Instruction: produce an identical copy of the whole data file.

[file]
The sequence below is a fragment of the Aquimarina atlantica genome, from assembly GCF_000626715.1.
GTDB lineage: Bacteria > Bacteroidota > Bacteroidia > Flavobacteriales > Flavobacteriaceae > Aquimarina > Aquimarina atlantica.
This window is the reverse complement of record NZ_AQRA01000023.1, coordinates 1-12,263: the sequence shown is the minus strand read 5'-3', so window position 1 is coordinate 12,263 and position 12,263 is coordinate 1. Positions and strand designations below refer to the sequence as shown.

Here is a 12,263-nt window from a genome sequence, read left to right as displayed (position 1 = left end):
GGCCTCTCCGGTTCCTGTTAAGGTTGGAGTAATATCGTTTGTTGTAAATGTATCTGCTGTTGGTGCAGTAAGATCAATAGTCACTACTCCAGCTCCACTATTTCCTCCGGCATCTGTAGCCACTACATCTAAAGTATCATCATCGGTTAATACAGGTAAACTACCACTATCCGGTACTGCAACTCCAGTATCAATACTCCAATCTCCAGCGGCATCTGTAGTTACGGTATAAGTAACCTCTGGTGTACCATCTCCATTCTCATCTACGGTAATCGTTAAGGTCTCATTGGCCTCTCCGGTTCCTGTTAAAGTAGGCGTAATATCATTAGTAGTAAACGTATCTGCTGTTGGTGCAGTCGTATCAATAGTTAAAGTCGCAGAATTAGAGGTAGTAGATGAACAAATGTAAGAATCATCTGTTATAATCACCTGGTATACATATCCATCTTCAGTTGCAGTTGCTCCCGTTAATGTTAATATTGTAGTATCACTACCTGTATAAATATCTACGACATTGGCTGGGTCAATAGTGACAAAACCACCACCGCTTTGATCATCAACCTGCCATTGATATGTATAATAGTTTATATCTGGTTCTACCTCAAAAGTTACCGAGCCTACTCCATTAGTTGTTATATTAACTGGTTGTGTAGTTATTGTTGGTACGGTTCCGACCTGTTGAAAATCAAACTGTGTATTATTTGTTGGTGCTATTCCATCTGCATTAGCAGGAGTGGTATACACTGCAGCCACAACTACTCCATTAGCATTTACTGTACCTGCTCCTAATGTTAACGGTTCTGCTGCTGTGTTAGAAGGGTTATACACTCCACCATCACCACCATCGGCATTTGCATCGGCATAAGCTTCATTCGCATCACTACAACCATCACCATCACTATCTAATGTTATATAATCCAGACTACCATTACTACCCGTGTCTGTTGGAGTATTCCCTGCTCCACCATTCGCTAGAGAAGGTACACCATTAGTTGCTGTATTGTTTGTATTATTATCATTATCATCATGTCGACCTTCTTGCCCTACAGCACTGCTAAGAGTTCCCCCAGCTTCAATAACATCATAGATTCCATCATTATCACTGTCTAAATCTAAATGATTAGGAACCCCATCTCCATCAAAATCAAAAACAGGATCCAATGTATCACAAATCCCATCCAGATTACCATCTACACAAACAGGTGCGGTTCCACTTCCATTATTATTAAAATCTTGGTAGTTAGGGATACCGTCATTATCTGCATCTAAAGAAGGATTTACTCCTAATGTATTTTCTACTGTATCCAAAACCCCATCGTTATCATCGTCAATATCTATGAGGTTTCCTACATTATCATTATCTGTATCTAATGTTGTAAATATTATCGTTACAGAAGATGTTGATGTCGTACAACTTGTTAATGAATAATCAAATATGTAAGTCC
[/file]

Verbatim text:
The sequence below is a fragment of the Aquimarina atlantica genome, from assembly GCF_000626715.1.
GTDB lineage: Bacteria > Bacteroidota > Bacteroidia > Flavobacteriales > Flavobacteriaceae > Aquimarina > Aquimarina atlantica.
This window is the reverse complement of record NZ_AQRA01000023.1, coordinates 1-12,263: the sequence shown is the minus strand read 5'-3', so window position 1 is coordinate 12,263 and position 12,263 is coordinate 1. Positions and strand designations below refer to the sequence as shown.

Here is a 12,263-nt window from a genome sequence, read left to right as displayed (position 1 = left end):
GGCCTCTCCGGTTCCTGTTAAGGTTGGAGTAATATCGTTTGTTGTAAATGTATCTGCTGTTGGTGCAGTAAGATCAATAGTCACTACTCCAGCTCCACTATTTCCTCCGGCATCTGTAGCCACTACATCTAAAGTATCATCATCGGTTAATACAGGTAAACTACCACTATCCGGTACTGCAACTCCAGTATCAATACTCCAATCTCCAGCGGCATCTGTAGTTACGGTATAAGTAACCTCTGGTGTACCATCTCCATTCTCATCTACGGTAATCGTTAAGGTCTCATTGGCCTCTCCGGTTCCTGTTAAAGTAGGCGTAATATCATTAGTAGTAAACGTATCTGCTGTTGGTGCAGTCGTATCAATAGTTAAAGTCGCAGAATTAGAGGTAGTAGATGAACAAATGTAAGAATCATCTGTTATAATCACCTGGTATACATATCCATCTTCAGTTGCAGTTGCTCCCGTTAATGTTAATATTGTAGTATCACTACCTGTATAAATATCTACGACATTGGCTGGGTCAATAGTGACAAAACCACCACCGCTTTGATCATCAACCTGCCATTGATATGTATAATAGTTTATATCTGGTTCTACCTCAAAAGTTACCGAGCCTACTCCATTAGTTGTTATATTAACTGGTTGTGTAGTTATTGTTGGTACGGTTCCGACCTGTTGAAAATCAAACTGTGTATTATTTGTTGGTGCTATTCCATCTGCATTAGCAGGAGTGGTATACACTGCAGCCACAACTACTCCATTAGCATTTACTGTACCTGCTCCTAATGTTAACGGTTCTGCTGCTGTGTTAGAAGGGTTATACACTCCACCATCACCACCATCGGCATTTGCATCGGCATAAGCTTCATTCGCATCACTACAACCATCACCATCACTATCTAATGTTATATAATCCAGACTACCATTACTACCCGTGTCTGTTGGAGTATTCCCTGCTCCACCATTCGCTAGAGAAGGTACACCATTAGTTGCTGTATTGTTTGTATTATTATCATTATCATCATGTCGACCTTCTTGCCCTACAGCACTGCTAAGAGTTCCCCCAGCTTCAATAACATCATAGATTCCATCATTATCACTGTCTAAATCTAAATGATTAGGAACCCCATCTCCATCAAAATCAAAAACAGGATCCAATGTATCACAAATCCCATCCAGATTACCATCTACACAAACAGGTGCGGTTCCACTTCCATTATTATTAAAATCTTGGTAGTTAGGGATACCGTCATTATCTGCATCTAAAGAAGGATTTACTCCTAATGTATTTTCTACTGTATCCAAAACCCCATCGTTATCATCGTCAATATCTATGAGGTTTCCTACATTATCATTATCTGTATCTAATGTTGTAAATATTATCGTTACAGAAGATGTTGATGTCGTACAACTTGTTAATGAATAATCAAATATGTAAGTCC